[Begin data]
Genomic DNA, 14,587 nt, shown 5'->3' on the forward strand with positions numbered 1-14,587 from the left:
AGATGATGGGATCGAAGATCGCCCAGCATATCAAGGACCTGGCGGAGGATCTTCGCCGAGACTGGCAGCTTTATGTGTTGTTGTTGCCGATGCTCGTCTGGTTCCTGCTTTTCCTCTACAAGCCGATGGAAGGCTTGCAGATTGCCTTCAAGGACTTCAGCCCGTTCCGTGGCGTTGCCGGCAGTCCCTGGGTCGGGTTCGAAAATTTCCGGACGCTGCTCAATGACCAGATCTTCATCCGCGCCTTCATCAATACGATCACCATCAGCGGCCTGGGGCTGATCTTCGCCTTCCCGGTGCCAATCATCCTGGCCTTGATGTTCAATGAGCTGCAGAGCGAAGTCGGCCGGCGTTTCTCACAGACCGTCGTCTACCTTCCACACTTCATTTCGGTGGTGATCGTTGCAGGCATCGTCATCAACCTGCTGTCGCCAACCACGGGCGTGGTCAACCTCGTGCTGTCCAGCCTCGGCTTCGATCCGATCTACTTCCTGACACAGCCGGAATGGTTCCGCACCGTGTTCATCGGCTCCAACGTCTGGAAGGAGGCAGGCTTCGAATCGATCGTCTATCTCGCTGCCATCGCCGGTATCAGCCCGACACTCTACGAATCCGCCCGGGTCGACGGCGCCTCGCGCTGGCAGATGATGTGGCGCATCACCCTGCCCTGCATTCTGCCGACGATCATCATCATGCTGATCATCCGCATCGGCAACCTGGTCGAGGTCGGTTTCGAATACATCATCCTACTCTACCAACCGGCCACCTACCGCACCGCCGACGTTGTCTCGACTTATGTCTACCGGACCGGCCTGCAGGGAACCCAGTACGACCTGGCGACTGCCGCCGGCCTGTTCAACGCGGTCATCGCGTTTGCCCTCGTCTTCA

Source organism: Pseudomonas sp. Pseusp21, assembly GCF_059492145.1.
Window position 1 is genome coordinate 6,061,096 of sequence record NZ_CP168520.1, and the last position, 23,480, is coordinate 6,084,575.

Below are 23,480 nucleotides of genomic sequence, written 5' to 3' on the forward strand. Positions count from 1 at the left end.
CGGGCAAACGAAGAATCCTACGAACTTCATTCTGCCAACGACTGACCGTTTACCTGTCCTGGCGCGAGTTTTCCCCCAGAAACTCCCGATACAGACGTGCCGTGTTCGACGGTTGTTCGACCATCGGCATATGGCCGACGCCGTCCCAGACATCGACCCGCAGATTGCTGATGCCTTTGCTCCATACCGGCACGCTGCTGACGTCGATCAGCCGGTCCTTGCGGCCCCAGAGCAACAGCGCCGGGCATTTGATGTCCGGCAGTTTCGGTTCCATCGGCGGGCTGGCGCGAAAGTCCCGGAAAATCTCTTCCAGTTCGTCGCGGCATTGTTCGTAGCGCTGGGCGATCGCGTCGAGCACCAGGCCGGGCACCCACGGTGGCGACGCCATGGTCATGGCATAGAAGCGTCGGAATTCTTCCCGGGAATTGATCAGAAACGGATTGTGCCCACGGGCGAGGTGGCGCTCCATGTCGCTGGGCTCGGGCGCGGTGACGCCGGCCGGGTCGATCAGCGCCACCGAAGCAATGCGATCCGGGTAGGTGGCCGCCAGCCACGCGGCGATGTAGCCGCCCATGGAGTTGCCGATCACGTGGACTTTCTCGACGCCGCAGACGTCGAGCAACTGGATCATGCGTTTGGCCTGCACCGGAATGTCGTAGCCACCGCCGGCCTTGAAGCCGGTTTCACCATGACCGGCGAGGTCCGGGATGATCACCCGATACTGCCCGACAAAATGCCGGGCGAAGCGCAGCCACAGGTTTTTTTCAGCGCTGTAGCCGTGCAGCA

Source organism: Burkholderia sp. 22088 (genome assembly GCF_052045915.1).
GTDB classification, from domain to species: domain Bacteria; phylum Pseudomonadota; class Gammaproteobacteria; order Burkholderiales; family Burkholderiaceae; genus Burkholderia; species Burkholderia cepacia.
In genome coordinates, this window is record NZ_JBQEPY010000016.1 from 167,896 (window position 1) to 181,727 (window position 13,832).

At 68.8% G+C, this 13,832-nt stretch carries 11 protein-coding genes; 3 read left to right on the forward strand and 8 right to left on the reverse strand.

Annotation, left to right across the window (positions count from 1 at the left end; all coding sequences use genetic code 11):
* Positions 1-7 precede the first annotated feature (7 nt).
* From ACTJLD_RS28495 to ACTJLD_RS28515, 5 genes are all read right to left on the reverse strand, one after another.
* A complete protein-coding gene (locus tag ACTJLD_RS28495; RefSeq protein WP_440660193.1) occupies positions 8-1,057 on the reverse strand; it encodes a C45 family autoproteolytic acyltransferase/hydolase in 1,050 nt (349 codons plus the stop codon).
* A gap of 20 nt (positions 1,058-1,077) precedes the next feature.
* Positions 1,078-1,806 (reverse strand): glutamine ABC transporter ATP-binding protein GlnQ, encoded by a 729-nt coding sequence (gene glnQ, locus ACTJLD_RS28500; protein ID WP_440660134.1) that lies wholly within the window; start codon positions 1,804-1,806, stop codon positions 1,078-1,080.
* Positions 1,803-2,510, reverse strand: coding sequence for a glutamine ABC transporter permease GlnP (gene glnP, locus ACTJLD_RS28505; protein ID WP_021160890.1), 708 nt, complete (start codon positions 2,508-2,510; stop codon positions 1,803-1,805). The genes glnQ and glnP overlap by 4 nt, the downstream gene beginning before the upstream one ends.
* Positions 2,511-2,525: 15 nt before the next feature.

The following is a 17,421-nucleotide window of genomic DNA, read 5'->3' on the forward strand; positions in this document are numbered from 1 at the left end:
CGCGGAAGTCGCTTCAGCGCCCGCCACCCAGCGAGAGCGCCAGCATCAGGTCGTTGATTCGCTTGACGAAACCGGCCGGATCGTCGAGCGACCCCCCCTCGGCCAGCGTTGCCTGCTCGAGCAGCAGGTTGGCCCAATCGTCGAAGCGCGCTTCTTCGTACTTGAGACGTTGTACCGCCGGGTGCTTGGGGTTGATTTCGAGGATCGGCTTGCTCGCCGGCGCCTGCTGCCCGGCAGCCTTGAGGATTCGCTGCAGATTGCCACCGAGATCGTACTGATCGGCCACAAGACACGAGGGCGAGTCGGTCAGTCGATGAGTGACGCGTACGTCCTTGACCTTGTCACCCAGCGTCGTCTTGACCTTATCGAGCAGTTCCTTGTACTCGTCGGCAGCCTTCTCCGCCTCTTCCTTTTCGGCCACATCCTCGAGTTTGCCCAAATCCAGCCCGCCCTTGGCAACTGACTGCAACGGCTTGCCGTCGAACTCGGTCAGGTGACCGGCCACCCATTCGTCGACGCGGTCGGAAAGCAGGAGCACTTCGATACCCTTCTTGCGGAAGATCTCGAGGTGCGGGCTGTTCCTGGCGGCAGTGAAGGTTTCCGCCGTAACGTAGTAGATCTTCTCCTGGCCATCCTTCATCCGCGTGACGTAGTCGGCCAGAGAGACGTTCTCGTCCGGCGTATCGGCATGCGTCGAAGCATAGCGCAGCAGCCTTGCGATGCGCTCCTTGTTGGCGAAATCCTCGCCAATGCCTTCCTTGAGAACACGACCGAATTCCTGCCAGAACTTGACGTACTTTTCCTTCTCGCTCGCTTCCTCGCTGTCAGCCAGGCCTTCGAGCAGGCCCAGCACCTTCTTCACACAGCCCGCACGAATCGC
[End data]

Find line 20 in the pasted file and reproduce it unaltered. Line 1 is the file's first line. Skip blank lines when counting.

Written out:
CGCGGAAGTCGCTTCAGCGCCCGCCACCCAGCGAGAGCGCCAGCATCAGGTCGTTGATTCGCTTGACGAAACCGGCCGGATCGTCGAGCGACCCCCCCTCGGCCAGCGTTGCCTGCTCGAGCAGCAGGTTGGCCCAATCGTCGAAGCGCGCTTCTTCGTACTTGAGACGTTGTACCGCCGGGTGCTTGGGGTTGATTTCGAGGATCGGCTTGCTCGCCGGCGCCTGCTGCCCGGCAGCCTTGAGGATTCGCTGCAGATTGCCACCGAGATCGTACTGATCGGCCACAAGACACGAGGGCGAGTCGGTCAGTCGATGAGTGACGCGTACGTCCTTGACCTTGTCACCCAGCGTCGTCTTGACCTTATCGAGCAGTTCCTTGTACTCGTCGGCAGCCTTCTCCGCCTCTTCCTTTTCGGCCACATCCTCGAGTTTGCCCAAATCCAGCCCGCCCTTGGCAACTGACTGCAACGGCTTGCCGTCGAACTCGGTCAGGTGACCGGCCACCCATTCGTCGACGCGGTCGGAAAGCAGGAGCACTTCGATACCCTTCTTGCGGAAGATCTCGAGGTGCGGGCTGTTCCTGGCGGCAGTGAAGGTTTCCGCCGTAACGTAGTAGATCTTCTCCTGGCCATCCTTCATCCGCGTGACGTAGTCGGCCAGAGAGACGTTCTCGTCCGGCGTATCGGCATGCGTCGAAGCATAGCGCAGCAGCCTTGCGATGCGCTCCTTGTTGGCGAAATCCTCGCCAATGCCTTCCTTGAGAACACGACCGAATTCCTGCCAGAACTTGACGTACTTTTCCTTCTCGCTCGCTTCCTCGCTGTCAGCCAGGCCTTCGAGCAGGCCCAGCACCTTCTTCACACAGCCCGCACGAATCGC